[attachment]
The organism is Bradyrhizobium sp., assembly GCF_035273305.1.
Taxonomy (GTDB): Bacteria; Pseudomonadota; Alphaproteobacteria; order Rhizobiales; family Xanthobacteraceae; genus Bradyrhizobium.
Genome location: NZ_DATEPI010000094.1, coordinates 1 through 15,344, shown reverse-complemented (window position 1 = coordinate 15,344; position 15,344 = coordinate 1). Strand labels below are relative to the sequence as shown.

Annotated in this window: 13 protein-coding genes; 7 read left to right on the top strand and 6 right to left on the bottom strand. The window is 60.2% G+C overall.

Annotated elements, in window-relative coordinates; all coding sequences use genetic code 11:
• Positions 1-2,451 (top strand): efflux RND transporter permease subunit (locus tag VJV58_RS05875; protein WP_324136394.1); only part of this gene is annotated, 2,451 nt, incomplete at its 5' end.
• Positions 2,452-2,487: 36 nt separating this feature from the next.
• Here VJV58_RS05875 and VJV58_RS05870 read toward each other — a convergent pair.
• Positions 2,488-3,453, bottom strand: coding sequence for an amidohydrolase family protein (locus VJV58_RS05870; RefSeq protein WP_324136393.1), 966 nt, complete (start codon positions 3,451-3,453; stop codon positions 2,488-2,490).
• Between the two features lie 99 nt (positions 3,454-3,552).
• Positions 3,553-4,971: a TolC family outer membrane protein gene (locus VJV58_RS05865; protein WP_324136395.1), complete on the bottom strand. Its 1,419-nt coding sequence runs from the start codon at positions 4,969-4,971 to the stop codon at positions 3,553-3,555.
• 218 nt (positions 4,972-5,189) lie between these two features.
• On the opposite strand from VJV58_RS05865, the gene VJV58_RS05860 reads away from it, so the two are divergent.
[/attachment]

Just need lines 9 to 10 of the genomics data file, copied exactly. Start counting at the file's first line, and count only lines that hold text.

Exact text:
• Positions 2,488-3,453, bottom strand: coding sequence for an amidohydrolase family protein (locus VJV58_RS05870; RefSeq protein WP_324136393.1), 966 nt, complete (start codon positions 3,451-3,453; stop codon positions 2,488-2,490).
• Between the two features lie 99 nt (positions 3,454-3,552).